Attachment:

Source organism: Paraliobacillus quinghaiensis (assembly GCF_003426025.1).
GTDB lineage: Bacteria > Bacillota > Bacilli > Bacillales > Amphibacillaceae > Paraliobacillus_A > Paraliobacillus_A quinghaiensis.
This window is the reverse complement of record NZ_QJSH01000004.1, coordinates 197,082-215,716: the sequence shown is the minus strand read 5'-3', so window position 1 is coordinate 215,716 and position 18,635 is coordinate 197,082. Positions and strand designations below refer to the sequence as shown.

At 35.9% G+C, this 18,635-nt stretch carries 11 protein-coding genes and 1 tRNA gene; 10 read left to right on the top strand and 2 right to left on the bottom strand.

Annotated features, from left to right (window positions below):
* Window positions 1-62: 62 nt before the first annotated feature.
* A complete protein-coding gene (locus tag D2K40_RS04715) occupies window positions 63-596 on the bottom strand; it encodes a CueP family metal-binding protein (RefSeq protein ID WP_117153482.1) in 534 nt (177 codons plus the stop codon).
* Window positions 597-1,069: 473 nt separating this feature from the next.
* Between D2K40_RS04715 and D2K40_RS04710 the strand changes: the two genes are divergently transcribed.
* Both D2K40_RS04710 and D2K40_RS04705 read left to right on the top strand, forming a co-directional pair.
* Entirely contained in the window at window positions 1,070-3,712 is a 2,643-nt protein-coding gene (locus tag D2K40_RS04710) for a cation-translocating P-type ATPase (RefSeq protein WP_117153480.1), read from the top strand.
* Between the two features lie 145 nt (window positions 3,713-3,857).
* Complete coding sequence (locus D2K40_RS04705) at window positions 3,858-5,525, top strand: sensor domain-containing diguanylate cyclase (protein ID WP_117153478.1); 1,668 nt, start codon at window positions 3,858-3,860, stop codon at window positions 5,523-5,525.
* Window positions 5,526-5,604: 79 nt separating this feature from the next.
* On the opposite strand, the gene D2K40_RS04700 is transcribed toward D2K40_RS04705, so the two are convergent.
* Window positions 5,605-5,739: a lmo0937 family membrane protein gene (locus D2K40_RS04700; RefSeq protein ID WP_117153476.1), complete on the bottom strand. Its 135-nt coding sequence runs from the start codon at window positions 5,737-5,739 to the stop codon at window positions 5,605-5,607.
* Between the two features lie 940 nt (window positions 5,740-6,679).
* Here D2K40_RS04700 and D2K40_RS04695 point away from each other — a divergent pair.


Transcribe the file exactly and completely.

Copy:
Source organism: Paraliobacillus quinghaiensis (assembly GCF_003426025.1).
GTDB lineage: Bacteria > Bacillota > Bacilli > Bacillales > Amphibacillaceae > Paraliobacillus_A > Paraliobacillus_A quinghaiensis.
This window is the reverse complement of record NZ_QJSH01000004.1, coordinates 197,082-215,716: the sequence shown is the minus strand read 5'-3', so window position 1 is coordinate 215,716 and position 18,635 is coordinate 197,082. Positions and strand designations below refer to the sequence as shown.

At 35.9% G+C, this 18,635-nt stretch carries 11 protein-coding genes and 1 tRNA gene; 10 read left to right on the top strand and 2 right to left on the bottom strand.

Annotated features, from left to right (window positions below):
* Window positions 1-62: 62 nt before the first annotated feature.
* A complete protein-coding gene (locus tag D2K40_RS04715) occupies window positions 63-596 on the bottom strand; it encodes a CueP family metal-binding protein (RefSeq protein ID WP_117153482.1) in 534 nt (177 codons plus the stop codon).
* Window positions 597-1,069: 473 nt separating this feature from the next.
* Between D2K40_RS04715 and D2K40_RS04710 the strand changes: the two genes are divergently transcribed.
* Both D2K40_RS04710 and D2K40_RS04705 read left to right on the top strand, forming a co-directional pair.
* Entirely contained in the window at window positions 1,070-3,712 is a 2,643-nt protein-coding gene (locus tag D2K40_RS04710) for a cation-translocating P-type ATPase (RefSeq protein WP_117153480.1), read from the top strand.
* Between the two features lie 145 nt (window positions 3,713-3,857).
* Complete coding sequence (locus D2K40_RS04705) at window positions 3,858-5,525, top strand: sensor domain-containing diguanylate cyclase (protein ID WP_117153478.1); 1,668 nt, start codon at window positions 3,858-3,860, stop codon at window positions 5,523-5,525.
* Window positions 5,526-5,604: 79 nt separating this feature from the next.
* On the opposite strand, the gene D2K40_RS04700 is transcribed toward D2K40_RS04705, so the two are convergent.
* Window positions 5,605-5,739: a lmo0937 family membrane protein gene (locus D2K40_RS04700; RefSeq protein ID WP_117153476.1), complete on the bottom strand. Its 135-nt coding sequence runs from the start codon at window positions 5,737-5,739 to the stop codon at window positions 5,605-5,607.
* Between the two features lie 940 nt (window positions 5,740-6,679).
* Here D2K40_RS04700 and D2K40_RS04695 point away from each other — a divergent pair.